Asian Religions

The Asian Religions subfield emphasizes the study of Asian religions in their historical, intellectual, and cultural contexts. Students normally specialize in one cultural area (e.g., India, Tibet, China, or Japan), but are still expected to gain a general knowledge of all major Asian traditions.

The current strengths of the program are based on faculty specializations. Jonathan C. Gold specializes in Buddhist philosophical traditions in India and Tibet, including medieval Tibetan scholasticism and classical Indian Yogācāra. Jacqueline I. Stone works on Japanese religions, with particular focus on Buddhism in the medieval and modern periods. Stephen F. Teiser works on Chinese religion, with special emphasis on Buddhism during the medieval period and popular religion.

A typical General Examination in Asian Religions consists of four parts:
1) a major field (e.g., religions of India, Tibet, China, or Japan)
2) a minor field covering religion in other cultural area(s) in Asia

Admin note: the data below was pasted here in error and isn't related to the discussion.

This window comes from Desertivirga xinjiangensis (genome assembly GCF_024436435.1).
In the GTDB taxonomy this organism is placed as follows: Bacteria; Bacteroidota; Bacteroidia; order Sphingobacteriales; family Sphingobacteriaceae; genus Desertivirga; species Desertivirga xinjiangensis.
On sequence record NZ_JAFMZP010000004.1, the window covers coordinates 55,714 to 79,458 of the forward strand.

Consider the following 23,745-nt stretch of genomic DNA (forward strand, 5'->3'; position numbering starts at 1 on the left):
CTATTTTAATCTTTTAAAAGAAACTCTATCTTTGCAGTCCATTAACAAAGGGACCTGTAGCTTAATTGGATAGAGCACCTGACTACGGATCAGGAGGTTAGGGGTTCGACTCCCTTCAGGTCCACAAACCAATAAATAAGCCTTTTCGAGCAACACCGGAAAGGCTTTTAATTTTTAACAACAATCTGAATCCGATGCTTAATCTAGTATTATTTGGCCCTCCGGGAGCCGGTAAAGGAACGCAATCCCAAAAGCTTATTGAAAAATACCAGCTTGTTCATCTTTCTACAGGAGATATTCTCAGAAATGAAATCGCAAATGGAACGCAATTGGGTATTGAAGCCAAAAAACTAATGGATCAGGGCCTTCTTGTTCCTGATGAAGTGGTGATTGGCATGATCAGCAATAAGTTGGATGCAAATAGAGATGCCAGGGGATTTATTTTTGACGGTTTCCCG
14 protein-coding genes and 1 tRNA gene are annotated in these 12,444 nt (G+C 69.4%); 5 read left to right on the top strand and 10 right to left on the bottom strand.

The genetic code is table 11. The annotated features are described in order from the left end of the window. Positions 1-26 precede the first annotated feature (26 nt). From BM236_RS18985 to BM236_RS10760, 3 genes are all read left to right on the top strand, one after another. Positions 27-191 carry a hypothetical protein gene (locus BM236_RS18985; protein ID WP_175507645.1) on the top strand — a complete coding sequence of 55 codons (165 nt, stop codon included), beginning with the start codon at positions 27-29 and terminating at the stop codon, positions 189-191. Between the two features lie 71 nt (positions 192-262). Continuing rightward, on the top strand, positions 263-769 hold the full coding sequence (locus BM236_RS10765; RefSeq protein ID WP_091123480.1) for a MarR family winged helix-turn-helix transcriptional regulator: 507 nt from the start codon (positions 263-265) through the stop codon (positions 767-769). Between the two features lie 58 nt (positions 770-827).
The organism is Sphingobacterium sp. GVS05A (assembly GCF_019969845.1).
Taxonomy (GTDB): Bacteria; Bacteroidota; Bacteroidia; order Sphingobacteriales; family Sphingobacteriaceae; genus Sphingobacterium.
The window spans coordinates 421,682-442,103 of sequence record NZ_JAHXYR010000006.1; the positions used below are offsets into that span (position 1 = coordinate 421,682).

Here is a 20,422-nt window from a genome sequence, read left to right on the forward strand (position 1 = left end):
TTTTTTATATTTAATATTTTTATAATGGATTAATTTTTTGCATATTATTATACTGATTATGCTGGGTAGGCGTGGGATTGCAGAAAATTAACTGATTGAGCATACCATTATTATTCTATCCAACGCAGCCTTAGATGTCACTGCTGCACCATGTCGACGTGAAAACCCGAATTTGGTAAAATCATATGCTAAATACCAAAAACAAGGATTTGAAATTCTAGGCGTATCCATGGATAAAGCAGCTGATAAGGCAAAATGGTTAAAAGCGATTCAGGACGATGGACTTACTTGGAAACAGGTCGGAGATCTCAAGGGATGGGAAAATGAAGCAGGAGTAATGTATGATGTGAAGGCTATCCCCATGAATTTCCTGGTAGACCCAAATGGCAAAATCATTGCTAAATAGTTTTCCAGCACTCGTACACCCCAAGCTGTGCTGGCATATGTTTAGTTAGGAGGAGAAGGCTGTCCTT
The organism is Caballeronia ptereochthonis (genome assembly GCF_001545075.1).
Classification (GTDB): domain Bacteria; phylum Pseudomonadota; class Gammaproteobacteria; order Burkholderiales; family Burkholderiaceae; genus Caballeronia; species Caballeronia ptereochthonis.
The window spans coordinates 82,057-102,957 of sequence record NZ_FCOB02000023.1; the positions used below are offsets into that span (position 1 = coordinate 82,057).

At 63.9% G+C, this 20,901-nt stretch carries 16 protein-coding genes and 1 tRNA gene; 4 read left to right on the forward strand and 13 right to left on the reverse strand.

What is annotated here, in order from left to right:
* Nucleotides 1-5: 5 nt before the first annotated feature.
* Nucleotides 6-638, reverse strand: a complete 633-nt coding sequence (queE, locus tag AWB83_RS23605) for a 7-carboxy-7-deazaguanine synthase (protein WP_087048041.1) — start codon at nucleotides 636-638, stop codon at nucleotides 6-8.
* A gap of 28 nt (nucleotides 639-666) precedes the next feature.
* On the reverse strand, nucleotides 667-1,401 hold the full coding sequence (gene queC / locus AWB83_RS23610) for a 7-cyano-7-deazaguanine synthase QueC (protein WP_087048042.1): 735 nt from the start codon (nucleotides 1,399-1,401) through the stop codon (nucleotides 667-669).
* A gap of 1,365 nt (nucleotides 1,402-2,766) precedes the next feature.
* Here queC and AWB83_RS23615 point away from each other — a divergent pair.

3) an outside field in another subfield within the department or another discipline
4) a more specialized essay laying the groundwork for a dissertation proposal

Students in this subfield work closely with faculty in other departments, including Anthropology (Isabelle Clark-Deces), Art and Archaeology (Robert Bagley, Jerome Silbergeld, Andrew Watsky), Comparative Literature (Thomas Hare), East Asian Studies (Amy Borovoy, Thomas Conlan, Benjamin Elman, Martin Kern, Federico Marcon, Willard Peterson, Brian Steininger, Everett Zhang) and History (Janet Chen, Sheldon Garon, Bhavani Raman).

Course work and research using advanced language skills (Sanskrit, Tibetan, Chinese, or Japanese) are essential beginning in the first year of study. Before entering the program most applicants have completed at least two years of formal study, usually more, of their primary language. Various units of the university (Program in East Asian Studies, Princeton Institute for International and Regional Studies, etc.) offer financial support for summer language study and research beyond that available from the Graduate School.